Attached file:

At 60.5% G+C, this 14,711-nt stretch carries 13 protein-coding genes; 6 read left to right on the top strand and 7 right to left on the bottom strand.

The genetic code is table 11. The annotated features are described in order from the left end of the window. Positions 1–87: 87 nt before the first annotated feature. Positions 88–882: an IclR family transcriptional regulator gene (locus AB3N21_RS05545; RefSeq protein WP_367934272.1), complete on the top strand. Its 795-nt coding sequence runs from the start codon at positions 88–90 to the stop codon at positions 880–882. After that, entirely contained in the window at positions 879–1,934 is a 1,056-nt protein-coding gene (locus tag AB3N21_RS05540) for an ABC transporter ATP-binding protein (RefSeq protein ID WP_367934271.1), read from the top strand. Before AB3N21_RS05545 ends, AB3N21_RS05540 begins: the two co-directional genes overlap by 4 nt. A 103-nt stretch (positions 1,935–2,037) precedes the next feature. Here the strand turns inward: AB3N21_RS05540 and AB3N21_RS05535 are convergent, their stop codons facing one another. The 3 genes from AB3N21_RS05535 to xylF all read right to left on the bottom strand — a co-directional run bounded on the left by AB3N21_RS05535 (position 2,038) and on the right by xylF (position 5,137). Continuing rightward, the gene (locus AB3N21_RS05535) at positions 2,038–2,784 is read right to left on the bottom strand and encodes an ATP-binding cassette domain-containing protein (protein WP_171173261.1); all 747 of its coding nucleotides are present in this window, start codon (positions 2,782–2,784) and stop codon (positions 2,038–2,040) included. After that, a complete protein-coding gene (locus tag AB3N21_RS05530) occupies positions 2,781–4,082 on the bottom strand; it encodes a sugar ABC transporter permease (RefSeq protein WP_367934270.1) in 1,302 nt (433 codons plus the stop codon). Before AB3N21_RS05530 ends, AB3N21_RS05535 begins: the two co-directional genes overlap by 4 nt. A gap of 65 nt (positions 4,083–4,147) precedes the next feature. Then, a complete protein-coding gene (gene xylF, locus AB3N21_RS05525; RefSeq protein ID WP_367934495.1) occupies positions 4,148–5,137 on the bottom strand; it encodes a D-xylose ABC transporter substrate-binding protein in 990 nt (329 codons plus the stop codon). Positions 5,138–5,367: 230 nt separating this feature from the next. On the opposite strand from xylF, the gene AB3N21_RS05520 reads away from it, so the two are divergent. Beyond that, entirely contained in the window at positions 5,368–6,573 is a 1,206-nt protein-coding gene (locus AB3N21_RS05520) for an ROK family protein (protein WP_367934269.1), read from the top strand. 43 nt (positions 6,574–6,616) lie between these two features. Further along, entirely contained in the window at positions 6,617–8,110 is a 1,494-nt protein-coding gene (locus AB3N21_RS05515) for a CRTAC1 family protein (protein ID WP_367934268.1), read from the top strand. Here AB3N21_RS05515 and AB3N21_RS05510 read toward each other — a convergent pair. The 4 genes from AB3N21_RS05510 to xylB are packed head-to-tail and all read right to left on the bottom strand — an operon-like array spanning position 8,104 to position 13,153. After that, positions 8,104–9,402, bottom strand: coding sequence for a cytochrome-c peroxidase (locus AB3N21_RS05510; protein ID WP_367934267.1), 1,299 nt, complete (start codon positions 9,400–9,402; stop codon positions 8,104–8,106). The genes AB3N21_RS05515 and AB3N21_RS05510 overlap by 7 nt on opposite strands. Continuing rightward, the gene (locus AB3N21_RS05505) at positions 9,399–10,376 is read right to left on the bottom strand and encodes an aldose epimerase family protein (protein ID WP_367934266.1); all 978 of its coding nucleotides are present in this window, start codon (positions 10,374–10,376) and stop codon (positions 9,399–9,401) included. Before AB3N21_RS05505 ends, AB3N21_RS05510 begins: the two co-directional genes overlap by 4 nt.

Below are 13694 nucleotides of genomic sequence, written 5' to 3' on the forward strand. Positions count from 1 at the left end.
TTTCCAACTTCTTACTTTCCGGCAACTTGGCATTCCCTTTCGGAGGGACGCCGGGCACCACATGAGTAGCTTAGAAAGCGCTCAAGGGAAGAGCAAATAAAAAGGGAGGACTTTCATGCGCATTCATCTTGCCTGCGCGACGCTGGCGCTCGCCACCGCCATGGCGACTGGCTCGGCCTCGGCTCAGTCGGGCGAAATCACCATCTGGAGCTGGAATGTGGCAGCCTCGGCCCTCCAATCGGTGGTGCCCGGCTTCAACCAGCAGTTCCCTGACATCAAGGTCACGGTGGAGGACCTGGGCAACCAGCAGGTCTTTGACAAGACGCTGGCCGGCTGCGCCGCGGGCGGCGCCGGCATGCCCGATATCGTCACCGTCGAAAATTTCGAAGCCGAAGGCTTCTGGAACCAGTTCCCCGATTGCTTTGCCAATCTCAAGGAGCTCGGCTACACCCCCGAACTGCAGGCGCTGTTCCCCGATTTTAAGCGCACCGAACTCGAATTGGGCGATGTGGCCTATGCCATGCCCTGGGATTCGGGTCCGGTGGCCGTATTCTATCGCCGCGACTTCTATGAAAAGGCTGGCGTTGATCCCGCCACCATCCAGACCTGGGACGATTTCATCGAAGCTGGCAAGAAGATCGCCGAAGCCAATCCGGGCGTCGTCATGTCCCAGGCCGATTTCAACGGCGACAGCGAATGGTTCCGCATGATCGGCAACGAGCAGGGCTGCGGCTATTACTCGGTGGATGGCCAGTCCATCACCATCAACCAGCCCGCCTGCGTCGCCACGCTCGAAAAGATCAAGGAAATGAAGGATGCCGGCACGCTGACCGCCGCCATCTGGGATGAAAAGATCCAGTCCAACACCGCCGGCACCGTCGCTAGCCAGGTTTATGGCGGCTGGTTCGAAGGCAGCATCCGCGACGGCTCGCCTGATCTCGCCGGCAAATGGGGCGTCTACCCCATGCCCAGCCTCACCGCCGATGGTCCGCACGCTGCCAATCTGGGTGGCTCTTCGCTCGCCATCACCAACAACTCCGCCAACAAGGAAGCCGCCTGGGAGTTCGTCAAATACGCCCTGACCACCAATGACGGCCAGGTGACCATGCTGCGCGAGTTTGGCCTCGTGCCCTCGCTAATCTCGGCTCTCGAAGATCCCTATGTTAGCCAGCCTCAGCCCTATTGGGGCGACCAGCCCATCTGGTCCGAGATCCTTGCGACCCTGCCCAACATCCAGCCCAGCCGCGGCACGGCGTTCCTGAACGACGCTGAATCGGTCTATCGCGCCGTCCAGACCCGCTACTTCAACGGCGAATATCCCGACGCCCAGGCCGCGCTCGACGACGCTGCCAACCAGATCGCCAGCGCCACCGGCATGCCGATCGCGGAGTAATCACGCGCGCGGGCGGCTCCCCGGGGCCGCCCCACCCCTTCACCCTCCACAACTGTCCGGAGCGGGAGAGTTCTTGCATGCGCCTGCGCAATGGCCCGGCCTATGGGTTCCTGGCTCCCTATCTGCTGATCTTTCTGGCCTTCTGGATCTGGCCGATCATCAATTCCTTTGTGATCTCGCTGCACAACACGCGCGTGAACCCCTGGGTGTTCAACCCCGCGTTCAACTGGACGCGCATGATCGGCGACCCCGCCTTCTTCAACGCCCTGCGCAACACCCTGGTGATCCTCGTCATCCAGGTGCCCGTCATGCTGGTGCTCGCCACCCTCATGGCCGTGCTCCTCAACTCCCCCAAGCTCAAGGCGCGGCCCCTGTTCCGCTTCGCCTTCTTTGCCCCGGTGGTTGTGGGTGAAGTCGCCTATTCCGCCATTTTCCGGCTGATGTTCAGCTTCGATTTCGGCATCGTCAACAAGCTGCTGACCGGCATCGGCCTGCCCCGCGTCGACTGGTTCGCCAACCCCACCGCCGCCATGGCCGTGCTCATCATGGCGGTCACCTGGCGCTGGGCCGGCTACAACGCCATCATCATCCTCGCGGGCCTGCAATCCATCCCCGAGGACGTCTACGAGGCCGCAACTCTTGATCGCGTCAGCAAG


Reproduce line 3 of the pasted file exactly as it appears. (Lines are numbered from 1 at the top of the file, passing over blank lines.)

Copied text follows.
Below are 13694 nucleotides of genomic sequence, written 5' to 3' on the forward strand. Positions count from 1 at the left end.